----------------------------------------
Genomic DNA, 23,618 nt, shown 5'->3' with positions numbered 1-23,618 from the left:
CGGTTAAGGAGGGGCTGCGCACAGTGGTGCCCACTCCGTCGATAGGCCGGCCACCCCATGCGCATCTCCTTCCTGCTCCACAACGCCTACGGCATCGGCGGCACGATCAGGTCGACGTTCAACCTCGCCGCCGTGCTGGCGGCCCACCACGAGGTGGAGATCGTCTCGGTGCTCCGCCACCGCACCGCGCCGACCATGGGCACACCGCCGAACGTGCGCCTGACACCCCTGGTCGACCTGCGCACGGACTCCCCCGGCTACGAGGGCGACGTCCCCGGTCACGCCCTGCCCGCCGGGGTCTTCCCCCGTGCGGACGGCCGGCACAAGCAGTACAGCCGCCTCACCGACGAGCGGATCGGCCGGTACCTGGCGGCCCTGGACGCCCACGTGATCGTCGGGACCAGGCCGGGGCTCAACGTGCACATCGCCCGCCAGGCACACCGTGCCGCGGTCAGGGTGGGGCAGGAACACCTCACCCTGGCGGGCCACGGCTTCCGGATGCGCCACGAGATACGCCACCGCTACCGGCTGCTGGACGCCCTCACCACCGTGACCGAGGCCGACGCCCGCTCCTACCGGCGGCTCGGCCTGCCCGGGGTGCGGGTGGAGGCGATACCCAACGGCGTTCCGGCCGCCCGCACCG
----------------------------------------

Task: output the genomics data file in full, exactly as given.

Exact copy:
Genomic DNA, 23,618 nt, shown 5'->3' with positions numbered 1-23,618 from the left:
CGGTTAAGGAGGGGCTGCGCACAGTGGTGCCCACTCCGTCGATAGGCCGGCCACCCCATGCGCATCTCCTTCCTGCTCCACAACGCCTACGGCATCGGCGGCACGATCAGGTCGACGTTCAACCTCGCCGCCGTGCTGGCGGCCCACCACGAGGTGGAGATCGTCTCGGTGCTCCGCCACCGCACCGCGCCGACCATGGGCACACCGCCGAACGTGCGCCTGACACCCCTGGTCGACCTGCGCACGGACTCCCCCGGCTACGAGGGCGACGTCCCCGGTCACGCCCTGCCCGCCGGGGTCTTCCCCCGTGCGGACGGCCGGCACAAGCAGTACAGCCGCCTCACCGACGAGCGGATCGGCCGGTACCTGGCGGCCCTGGACGCCCACGTGATCGTCGGGACCAGGCCGGGGCTCAACGTGCACATCGCCCGCCAGGCACACCGTGCCGCGGTCAGGGTGGGGCAGGAACACCTCACCCTGGCGGGCCACGGCTTCCGGATGCGCCACGAGATACGCCACCGCTACCGGCTGCTGGACGCCCTCACCACCGTGACCGAGGCCGACGCCCGCTCCTACCGGCGGCTCGGCCTGCCCGGGGTGCGGGTGGAGGCGATACCCAACGGCGTTCCGGCCGCCCGCACCG